Trollope is an author I enjoy but generally do not recommend. I can appreciate that people could very much not like him and be entirely right. I can pass over his political chapters without letting them get me down, and his ludicrous bourgeois-ness is a bit endearing to me; but I know that these things would be poison to others, and probably they're right. But I like him, so I read his books.
The Small House at Allington is the exception I would make. I do think Small House at Allington is worth anyone's time. It's a very unusual plot, almost your standard Victorian-novel love story turned inside out. (Note that I will be discussing the plot and its outcomes below.)
Lily Dale is the heroine, and she gets jilted. Her engagement to Adolphus Crosbie almost starts the novel, and then Trollope tells how Crosbie's head gets turned, how he is lured away from Lily, and follows his pride and ambition into marital ruin. Lily's childhood friend John, who has always been in love with her but is something of a late-bloomer*, goes after Crosbie and avenges her. Everyone rallies around Lily and her very public humiliation.
But here's the thing that strikes me: the novel does not end with a wedding for Lily. John has stepped up and become the knight in shining armor, but he does not get the girl. I thought this was just breathtakingly unexpected.
|John, rejected, counseled by a neighbor|
It doesn't end there, though: in the next novel (and last of the series), John becomes even more of a hero, and Lily sees Crosbie (now widowed) and refuses his return. And yet the novel (and series) ends with Lily rejecting John yet again. Trollope tells us Lily will probably always be an old maid (nice of him to give the romantics an out). Once again: astonishing. I wouldn't be able, as an author, to resist putting John and Lily together. Lily is a really lively, likable person (she shades into being annoyingly perky, very lifelike), and John has clearly grown up so much. But Trollope shows quite masterfully the way particular circumstances can prevent a match that's perfect on paper from being possible.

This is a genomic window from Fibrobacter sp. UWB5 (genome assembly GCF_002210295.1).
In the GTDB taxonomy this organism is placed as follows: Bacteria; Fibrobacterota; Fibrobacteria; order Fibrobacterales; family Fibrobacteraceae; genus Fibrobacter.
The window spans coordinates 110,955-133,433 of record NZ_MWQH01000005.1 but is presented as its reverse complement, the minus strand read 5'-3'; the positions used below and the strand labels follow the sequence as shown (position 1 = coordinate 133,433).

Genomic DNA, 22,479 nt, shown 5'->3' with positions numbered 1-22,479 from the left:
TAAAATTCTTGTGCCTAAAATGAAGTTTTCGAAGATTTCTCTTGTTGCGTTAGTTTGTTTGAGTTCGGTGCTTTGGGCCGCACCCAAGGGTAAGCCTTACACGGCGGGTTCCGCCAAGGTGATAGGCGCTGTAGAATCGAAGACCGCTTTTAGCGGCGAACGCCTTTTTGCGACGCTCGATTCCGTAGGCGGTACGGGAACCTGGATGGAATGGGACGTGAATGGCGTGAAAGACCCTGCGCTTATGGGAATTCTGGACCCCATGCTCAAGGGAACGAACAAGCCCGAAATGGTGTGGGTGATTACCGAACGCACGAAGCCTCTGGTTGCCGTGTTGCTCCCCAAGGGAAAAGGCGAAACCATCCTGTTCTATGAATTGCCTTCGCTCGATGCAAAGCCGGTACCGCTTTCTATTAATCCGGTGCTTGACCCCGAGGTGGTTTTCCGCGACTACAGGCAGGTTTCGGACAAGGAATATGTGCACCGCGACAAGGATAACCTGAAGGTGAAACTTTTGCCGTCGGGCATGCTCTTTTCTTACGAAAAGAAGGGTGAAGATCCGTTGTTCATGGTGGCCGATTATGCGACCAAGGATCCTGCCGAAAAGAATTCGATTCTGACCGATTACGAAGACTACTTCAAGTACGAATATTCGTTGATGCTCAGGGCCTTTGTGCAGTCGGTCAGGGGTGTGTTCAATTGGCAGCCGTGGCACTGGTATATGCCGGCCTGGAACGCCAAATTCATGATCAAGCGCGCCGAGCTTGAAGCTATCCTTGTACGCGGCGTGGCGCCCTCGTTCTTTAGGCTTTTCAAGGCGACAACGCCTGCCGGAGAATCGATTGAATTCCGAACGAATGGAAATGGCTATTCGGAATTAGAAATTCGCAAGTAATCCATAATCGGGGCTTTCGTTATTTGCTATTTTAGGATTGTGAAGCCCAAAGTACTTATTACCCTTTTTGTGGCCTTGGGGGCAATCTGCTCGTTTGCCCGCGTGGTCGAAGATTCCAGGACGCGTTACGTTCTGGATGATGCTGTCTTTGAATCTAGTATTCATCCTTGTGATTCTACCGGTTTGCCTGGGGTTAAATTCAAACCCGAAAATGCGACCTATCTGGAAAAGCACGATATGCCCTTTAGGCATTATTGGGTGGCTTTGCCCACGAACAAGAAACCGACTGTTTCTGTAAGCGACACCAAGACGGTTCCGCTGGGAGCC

I've read that Trollope wanted his novels to reflect the "unevenness" of real life, and in Lily's story I think he really knocks it out of the park. The introduction in my edition of Last Chronicle of Barset made me angry on this point:
The suggestion that Lily will not marry John because she is frightened of sex seems so obvious to us...Dumbass! (ahem.) This is on a par with saying that if a woman won't go out with you she must be a lesbian. Although Lily can see how much John has matured, she stills remembers him as her awkward childhood friend. He's "like a brother" as she herself says many times. And in spite of Victorian novels' assertions that one kind of affection can transform into another easily enough, in this case it can't, very understandably. On top of this, John himself and every one of their relatives and mutual friends pesters Lily directly and indirectly, constantly, about what a great match it would be. Lily isn't puffed up with pride, but she isn't passive and submissive enough to go along with this when her heart isn't in it. Moreover, she's never really given a chance to change the way she feels because she's constantly having to give a decision and/or ward off well-meaning advisors. Meanwhile, while John is a good guy by this point in his life, he still is hanging around with dubious people and, as I said, being something of a pest. So to boil down Lily's fate to a fear of sex is just ridiculous. Aaaaaand it kind of says a lot about you if that's your "obvious" interpretation, Mr Introduction Writer.
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*the word Trollope uses is hobbledehoy. If you want to see the word hobbledehoy used over and over and over read this book.